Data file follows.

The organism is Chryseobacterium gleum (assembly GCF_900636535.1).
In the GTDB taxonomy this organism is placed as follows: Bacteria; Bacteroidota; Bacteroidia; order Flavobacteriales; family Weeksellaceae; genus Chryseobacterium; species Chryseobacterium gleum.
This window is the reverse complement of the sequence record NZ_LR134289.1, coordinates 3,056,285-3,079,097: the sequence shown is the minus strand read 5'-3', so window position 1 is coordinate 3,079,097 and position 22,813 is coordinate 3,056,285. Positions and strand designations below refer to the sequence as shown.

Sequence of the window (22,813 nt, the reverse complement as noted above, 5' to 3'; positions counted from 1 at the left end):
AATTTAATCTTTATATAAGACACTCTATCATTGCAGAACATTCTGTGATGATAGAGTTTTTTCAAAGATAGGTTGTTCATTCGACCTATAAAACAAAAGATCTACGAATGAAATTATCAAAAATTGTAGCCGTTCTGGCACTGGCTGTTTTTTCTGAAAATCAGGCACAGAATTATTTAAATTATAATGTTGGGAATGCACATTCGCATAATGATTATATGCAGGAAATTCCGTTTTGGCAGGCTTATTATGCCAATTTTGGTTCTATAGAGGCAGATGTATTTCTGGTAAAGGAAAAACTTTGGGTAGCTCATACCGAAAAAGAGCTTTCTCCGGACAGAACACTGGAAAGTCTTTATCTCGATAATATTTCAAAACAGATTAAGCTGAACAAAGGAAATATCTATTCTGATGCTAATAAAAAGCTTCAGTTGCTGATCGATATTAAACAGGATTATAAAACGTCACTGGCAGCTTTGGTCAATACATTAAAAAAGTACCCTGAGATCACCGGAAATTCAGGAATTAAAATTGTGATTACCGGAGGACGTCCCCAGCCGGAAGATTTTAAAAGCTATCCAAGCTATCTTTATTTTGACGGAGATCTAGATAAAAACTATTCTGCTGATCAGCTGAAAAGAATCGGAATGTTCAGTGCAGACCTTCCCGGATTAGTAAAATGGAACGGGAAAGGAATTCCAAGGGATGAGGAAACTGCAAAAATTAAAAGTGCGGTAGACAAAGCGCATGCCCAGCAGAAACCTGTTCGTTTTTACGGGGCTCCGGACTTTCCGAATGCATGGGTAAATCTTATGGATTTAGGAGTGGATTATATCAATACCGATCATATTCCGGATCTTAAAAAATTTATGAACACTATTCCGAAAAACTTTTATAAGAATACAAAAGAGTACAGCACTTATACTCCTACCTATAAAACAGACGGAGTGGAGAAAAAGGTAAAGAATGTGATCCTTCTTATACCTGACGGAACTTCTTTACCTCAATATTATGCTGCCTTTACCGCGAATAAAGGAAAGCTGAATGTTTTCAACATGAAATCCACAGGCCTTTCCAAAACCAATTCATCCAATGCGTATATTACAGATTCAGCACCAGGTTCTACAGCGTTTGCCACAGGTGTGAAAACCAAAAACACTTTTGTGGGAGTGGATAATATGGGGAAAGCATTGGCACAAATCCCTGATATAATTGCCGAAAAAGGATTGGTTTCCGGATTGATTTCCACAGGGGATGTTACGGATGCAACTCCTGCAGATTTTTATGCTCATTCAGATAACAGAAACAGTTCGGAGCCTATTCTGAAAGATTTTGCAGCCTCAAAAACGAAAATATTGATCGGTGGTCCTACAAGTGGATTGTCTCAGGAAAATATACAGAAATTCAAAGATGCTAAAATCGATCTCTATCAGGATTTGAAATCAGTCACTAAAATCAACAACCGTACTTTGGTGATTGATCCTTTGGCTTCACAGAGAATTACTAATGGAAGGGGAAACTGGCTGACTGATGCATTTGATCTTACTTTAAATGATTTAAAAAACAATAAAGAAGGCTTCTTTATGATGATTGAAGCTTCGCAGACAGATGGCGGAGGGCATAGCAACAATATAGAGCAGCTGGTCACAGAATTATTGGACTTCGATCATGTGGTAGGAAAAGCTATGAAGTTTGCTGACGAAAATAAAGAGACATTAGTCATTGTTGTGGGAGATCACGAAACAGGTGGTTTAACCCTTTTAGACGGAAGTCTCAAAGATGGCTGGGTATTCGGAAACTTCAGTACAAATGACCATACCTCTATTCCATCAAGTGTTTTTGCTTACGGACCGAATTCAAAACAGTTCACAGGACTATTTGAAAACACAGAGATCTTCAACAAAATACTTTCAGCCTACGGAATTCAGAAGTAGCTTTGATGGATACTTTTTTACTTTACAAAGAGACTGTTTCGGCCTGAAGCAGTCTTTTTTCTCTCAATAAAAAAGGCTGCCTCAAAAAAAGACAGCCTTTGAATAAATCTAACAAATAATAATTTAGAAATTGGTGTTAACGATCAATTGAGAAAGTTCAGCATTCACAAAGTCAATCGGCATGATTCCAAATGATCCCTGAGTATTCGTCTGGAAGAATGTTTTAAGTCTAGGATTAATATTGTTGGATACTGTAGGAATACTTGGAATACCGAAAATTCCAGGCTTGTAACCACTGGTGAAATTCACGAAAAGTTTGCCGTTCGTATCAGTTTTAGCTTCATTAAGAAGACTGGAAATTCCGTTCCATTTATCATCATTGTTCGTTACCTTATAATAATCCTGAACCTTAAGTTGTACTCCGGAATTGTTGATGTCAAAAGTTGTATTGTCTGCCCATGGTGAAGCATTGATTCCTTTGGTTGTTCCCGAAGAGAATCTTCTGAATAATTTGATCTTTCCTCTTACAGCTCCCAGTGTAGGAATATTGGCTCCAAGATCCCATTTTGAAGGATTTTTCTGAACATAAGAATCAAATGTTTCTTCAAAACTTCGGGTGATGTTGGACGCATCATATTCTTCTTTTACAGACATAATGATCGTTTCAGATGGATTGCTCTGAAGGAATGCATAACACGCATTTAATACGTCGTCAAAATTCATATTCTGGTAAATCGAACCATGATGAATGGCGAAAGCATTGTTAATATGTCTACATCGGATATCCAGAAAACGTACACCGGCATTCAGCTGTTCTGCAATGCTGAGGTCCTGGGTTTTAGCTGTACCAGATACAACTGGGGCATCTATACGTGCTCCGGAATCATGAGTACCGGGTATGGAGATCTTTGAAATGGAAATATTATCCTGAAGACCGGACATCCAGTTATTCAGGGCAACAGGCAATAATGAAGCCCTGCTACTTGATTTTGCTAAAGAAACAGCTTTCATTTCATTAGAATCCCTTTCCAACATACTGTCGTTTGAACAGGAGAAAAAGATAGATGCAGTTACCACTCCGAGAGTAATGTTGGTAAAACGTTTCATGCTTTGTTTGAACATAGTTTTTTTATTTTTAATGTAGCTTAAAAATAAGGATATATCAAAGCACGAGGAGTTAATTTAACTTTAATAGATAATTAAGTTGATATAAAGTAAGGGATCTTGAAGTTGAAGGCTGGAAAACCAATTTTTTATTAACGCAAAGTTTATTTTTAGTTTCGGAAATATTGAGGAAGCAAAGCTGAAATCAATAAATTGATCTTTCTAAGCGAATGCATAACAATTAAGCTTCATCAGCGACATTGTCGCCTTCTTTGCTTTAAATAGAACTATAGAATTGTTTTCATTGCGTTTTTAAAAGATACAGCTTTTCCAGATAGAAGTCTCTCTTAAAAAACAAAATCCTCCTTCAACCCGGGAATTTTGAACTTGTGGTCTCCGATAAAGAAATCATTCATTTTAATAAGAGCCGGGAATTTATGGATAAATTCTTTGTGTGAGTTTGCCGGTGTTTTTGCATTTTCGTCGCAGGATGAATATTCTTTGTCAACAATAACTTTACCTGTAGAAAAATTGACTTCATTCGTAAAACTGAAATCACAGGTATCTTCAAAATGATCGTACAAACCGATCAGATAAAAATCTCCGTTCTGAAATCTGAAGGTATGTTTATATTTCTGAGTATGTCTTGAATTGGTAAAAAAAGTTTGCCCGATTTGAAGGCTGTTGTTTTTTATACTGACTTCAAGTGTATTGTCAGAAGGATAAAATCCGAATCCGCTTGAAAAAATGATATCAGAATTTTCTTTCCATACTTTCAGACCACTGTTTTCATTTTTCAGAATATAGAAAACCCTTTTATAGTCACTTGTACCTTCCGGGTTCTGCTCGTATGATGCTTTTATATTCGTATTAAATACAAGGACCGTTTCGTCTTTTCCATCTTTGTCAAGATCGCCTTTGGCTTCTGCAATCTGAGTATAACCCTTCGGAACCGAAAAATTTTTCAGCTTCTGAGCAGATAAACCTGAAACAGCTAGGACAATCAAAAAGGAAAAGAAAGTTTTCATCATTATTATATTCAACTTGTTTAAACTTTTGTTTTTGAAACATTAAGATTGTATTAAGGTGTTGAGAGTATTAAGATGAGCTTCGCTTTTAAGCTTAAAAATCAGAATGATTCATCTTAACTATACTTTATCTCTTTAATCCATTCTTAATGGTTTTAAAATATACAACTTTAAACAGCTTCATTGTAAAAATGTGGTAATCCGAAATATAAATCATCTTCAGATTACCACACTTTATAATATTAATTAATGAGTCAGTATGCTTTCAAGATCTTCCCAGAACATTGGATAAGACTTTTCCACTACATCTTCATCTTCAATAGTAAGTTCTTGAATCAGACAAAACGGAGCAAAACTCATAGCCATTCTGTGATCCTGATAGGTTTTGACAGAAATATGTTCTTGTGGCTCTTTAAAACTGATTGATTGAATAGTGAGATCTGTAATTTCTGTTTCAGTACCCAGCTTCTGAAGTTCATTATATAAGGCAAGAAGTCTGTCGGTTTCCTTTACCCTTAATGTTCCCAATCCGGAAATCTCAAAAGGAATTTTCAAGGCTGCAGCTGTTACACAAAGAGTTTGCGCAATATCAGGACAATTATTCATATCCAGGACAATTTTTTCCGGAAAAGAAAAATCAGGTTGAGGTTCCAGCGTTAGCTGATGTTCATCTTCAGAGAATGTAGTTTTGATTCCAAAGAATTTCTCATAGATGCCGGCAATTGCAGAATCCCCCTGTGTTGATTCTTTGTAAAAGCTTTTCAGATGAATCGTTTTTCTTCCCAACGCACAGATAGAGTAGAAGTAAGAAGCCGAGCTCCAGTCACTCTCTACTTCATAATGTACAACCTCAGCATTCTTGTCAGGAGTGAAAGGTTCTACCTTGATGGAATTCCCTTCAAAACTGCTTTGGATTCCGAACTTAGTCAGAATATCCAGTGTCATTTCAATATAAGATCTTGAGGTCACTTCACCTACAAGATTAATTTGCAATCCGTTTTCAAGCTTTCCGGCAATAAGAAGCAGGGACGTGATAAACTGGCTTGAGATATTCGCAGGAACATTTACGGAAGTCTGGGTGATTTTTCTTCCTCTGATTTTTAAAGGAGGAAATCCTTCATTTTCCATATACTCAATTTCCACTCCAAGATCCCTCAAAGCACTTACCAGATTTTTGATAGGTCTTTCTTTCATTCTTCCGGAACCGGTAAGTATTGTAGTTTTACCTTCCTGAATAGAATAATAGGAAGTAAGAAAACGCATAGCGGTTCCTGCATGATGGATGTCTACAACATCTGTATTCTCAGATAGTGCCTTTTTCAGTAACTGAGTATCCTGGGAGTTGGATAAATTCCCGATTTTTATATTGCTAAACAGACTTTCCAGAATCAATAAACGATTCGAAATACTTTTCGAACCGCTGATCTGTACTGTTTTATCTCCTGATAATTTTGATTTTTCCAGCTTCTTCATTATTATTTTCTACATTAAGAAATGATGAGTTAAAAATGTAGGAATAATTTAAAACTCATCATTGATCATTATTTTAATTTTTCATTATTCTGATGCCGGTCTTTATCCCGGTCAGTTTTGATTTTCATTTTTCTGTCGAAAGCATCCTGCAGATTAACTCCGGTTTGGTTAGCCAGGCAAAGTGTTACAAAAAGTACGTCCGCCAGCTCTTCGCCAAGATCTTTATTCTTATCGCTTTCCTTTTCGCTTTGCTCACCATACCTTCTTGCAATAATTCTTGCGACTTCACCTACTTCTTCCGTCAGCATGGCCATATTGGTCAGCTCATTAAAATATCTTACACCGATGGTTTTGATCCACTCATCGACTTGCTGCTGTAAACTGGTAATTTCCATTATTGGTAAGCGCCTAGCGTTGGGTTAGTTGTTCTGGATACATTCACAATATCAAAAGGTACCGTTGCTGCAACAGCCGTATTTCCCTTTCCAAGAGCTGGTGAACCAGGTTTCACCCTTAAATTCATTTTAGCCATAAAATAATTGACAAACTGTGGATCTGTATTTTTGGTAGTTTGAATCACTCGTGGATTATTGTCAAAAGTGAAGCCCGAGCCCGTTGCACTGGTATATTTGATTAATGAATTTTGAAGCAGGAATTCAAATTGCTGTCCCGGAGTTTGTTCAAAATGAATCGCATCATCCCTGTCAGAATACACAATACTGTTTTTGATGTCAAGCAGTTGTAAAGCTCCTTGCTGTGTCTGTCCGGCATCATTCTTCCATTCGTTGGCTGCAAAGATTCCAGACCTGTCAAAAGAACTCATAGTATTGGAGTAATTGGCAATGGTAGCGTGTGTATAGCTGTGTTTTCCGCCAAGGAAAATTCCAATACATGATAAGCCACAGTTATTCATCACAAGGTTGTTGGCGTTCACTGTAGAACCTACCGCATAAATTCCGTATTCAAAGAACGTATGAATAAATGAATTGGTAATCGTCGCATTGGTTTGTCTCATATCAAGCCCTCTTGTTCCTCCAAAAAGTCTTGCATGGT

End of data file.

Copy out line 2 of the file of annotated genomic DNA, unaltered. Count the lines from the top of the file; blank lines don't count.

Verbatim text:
In the GTDB taxonomy this organism is placed as follows: Bacteria; Bacteroidota; Bacteroidia; order Flavobacteriales; family Weeksellaceae; genus Chryseobacterium; species Chryseobacterium gleum.